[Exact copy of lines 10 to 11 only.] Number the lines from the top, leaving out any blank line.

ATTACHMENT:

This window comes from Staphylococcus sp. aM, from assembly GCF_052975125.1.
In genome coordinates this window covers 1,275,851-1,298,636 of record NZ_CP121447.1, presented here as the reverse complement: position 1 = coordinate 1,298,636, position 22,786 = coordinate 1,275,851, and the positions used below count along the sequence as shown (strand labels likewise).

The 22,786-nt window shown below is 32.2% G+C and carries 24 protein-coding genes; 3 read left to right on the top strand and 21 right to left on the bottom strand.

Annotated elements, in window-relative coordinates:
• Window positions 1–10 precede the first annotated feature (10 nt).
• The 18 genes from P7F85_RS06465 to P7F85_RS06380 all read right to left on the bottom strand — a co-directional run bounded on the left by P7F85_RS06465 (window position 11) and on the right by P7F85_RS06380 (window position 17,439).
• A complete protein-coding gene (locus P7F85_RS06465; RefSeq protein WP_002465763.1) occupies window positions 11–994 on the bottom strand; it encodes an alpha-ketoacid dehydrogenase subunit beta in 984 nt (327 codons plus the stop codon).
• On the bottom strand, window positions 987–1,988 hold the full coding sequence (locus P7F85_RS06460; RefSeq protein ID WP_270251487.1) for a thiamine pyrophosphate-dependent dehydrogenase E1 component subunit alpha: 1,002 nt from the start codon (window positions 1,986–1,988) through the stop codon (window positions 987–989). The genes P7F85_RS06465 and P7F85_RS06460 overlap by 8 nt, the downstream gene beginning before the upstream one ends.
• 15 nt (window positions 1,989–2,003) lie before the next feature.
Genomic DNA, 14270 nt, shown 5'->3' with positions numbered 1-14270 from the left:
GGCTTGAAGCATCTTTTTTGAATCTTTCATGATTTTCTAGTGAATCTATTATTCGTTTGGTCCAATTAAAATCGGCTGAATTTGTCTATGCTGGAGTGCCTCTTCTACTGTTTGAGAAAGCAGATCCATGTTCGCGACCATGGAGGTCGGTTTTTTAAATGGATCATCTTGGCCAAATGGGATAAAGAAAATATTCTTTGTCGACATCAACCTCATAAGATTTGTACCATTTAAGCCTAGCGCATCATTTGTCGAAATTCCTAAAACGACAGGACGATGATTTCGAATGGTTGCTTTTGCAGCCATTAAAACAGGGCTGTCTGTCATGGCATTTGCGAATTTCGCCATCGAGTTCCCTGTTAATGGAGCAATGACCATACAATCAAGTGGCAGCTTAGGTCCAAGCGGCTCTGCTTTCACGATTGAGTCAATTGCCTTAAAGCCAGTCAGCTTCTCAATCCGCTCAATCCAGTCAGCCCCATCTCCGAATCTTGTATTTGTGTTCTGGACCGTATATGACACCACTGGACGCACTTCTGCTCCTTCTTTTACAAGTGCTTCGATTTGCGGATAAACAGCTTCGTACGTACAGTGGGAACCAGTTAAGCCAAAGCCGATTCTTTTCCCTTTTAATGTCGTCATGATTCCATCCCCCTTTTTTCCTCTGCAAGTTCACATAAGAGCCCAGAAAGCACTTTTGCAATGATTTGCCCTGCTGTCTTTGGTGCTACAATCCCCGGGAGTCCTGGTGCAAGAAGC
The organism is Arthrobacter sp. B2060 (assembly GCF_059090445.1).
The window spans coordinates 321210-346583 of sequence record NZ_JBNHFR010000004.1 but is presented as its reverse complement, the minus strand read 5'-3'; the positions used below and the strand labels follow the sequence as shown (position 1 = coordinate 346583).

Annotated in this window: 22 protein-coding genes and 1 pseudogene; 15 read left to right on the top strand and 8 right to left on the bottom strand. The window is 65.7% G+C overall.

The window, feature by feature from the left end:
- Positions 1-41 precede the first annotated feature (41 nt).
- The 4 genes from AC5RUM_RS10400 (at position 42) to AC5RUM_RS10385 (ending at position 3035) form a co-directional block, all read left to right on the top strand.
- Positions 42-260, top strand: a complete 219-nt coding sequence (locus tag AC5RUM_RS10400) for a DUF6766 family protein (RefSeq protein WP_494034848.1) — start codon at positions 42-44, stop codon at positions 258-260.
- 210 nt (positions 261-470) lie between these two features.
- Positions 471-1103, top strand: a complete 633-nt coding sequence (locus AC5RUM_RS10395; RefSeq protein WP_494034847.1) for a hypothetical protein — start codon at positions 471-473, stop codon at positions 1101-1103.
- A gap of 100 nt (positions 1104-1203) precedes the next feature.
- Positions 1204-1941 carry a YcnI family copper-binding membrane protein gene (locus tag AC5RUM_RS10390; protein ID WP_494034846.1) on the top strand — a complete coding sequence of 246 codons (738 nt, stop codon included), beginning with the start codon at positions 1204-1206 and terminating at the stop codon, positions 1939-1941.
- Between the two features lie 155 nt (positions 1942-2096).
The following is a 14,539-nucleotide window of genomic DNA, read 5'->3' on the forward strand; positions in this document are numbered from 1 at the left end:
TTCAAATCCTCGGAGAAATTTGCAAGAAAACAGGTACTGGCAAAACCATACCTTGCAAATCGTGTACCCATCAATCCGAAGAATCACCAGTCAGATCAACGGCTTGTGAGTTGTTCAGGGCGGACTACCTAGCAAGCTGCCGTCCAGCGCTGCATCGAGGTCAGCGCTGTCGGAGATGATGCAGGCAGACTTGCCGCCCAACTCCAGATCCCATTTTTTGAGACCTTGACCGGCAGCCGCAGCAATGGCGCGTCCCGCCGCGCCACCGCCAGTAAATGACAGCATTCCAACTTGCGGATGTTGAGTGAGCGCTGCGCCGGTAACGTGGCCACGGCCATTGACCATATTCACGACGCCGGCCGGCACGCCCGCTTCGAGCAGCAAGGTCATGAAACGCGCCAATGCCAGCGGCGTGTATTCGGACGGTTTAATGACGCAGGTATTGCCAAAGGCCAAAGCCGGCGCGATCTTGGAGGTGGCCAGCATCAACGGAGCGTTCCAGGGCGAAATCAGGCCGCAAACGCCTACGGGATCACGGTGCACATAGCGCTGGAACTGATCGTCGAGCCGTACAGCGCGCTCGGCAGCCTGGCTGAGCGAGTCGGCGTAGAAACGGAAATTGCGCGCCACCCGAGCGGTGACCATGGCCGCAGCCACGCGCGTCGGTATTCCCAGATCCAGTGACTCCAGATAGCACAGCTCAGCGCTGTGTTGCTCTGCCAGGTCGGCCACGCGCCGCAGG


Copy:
Genomic DNA, 14270 nt, shown 5'->3' with positions numbered 1-14270 from the left:
GGCTTGAAGCATCTTTTTTGAATCTTTCATGATTTTCTAGTGAATCTATTATTCGTTTGGTCCAATTAAAATCGGCTGAATTTGTCTATGCTGGAGTGCCTCTTCTACTGTTTGAGAAAGCAGATCCATGTTCGCGACCATGGAGGTCGGTTTTTTAAATGGATCATCTTGGCCAAATGGGATAAAGAAAATATTCTTTGTCGACATCAACCTCATAAGATTTGTACCATTTAAGCCTAGCGCATCATTTGTCGAAATTCCTAAAACGACAGGACGATGATTTCGAATGGTTGCTTTTGCAGCCATTAAAACAGGGCTGTCTGTCATGGCATTTGCGAATTTCGCCATCGAGTTCCCTGTTAATGGAGCAATGACCATACAATCAAGTGGCAGCTTAGGTCCAAGCGGCTCTGCTTTCACGATTGAGTCAATTGCCTTAAAGCCAGTCAGCTTCTCAATCCGCTCAATCCAGTCAGCCCCATCTCCGAATCTTGTATTTGTGTTCTGGACCGTATATGACACCACTGGACGCACTTCTGCTCCTTCTTTTACAAGTGCTTCGATTTGCGGATAAACAGCTTCGTACGTACAGTGGGAACCAGTTAAGCCAAAGCCGATTCTTTTCCCTTTTAATGTCGTCATGATTCCATCCCCCTTTTTTCCTCTGCAAGTTCACATAAGAGCCCAGAAAGCACTTTTGCAATGATTTGCCCTGCTGTCTTTGGTGCTACAATCCCCGGGAGTCCTGGTGCAAGAAGC